Sibling datasets to overcome star schema limitation

Dear GBIF community,

I’m about to publish my first eDNA dataset to GBIF which derives from sampling of Antarctic lakes.

To overcome the DwC star schema limitations, I am planning to publish two datasets instead of one:

  1. a sample core with physico-chemical measurementOrFacts extension
  2. an occurrence core with eDNA extension

To avoid duplicates, I will not add the occurrence extension to the first one but use sampleIDs in the second one. Both datasets will refer to the same project.
To be complete, I do expect to publish other eDNA derived occurrences, from other taxonomic groups, in a near future.

Did anybody tried to do that? Does it make sense?
Is there some recommendation around ‘sibling’ datasets?
What is the best approach to link two datasets apart from reusing the sampleIDs?

Thanks,

4 Likes

I see absolutely no issues at all about referring to the same MaterialSample from multiple IPT published datasets! Each materialSampleID should be a stable persistent identifier, then any so-called “duplicates” are easy and straightforward to untangle.

GBIF-Norway regularly has done somewhat similar inter-dataset PID-links for a while. As described at our joint OBIS data workshop in Brussels in January 2018 (see e.g. slide number 25 and 26) – and slides from the 2018 European nodes meeting in Tallinn.

Thanks for the reminder of these slides Dag,
I agree with you using the very same persistent sampleIDs in both datasets.
What about the suggestion to publish DNA-derived occurrences only in the OccurrenceCore dataset and how to refer from this to the ‘sibling’ sampleCore dataset apart from using the same sampleIDs.
Would this sampleCore dataset be ingested, accessible and citable even without any occurrences?
In my case, I do expect more eDNA derived occurrences, from the very same samples but for different taxonomic groups, to be published in a near future.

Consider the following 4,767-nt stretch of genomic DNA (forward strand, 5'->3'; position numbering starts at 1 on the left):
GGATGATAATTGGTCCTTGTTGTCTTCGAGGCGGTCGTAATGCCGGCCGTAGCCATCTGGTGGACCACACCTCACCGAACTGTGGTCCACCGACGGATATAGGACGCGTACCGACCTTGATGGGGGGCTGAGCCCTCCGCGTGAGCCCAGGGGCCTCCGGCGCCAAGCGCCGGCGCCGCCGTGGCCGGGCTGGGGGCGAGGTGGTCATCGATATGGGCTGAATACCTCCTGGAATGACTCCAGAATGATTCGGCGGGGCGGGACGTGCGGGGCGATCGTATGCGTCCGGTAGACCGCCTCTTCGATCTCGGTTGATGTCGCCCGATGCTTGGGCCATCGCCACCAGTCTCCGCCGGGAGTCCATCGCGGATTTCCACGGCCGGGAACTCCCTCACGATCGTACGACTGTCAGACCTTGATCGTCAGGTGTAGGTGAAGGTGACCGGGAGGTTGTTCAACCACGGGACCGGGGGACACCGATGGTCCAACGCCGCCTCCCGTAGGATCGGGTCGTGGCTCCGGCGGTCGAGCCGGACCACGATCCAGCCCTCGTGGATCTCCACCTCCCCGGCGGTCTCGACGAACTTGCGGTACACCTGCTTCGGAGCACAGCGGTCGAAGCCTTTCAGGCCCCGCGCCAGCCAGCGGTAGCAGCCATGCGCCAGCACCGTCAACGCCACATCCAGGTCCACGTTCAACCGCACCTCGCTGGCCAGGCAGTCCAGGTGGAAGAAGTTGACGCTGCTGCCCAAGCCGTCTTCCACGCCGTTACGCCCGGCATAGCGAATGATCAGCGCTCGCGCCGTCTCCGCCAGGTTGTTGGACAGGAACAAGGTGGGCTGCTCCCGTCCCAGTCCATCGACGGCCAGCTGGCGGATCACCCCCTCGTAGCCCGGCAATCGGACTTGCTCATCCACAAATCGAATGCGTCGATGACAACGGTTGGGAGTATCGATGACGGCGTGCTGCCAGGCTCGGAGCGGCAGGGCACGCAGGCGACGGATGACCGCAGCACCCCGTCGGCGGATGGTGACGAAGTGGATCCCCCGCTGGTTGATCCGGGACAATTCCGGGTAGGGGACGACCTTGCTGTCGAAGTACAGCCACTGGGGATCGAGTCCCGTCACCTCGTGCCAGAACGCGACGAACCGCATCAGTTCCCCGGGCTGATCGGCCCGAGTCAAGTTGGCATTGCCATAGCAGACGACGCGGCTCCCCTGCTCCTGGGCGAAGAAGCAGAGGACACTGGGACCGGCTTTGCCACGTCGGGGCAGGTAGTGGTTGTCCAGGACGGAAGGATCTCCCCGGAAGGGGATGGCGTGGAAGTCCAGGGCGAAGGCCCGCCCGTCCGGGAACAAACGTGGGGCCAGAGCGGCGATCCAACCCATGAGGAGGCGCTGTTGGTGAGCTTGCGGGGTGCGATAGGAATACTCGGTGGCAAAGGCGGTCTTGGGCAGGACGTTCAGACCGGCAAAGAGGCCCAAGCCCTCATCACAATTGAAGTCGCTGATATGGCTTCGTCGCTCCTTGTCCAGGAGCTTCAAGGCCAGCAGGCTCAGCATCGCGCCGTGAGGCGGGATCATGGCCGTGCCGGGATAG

That is another reason for me to publish these data as two datasets, not one.

For inspiration, here is a similar dataset. It has both EMOF and DNA extensions, but they chose to duplicate the EMOF data onto each occurrence to keep it in one dataset. The drawback of this is of course that If you have samples with no occurrences, they will not be interpreted.

Sorry, I am a little confused … When you mention “sample core”, do you mean sampling event core or material sample core (in the sandbox)?

1 Like

I meant sampling event as core, not the material sample extension.

As also communicated by email, GBIF Norway has published some sampling event (Event core) datasets without any dwc:Occurrence records included in the same dataset. The EML metadata for these “naked” sampling event datasets are available from the GBIF portal – but none of the actual sampling events (dwc:Event records) are presented anywhere or (as far as I know) ingested into the GBIF index at all.

So far, some of the corresponding “dwc:Occurrence” records (for the dwc:MaterialSample samples) collected at these sampling events (dwc:Event) are published in the following dataset.

  • UiO (2015). Dannevig- and Drøbak collections of Polychaeta doi:10.15468/y6cctp (2 180 occurrences)

Most of the dwc:MaterialSample samples (collected at these dwc:Event and “dwc:Occurrence” points) were deposited into the university museum collections as specimens – which SHOULD be linked to the dwc:Event records in the datasets above. Unfortunately, the museum database has nowhere to report the corresponding dwc:eventID. (So we did not reach this final step yet).

See also our data mobilization grants 2015 for more information.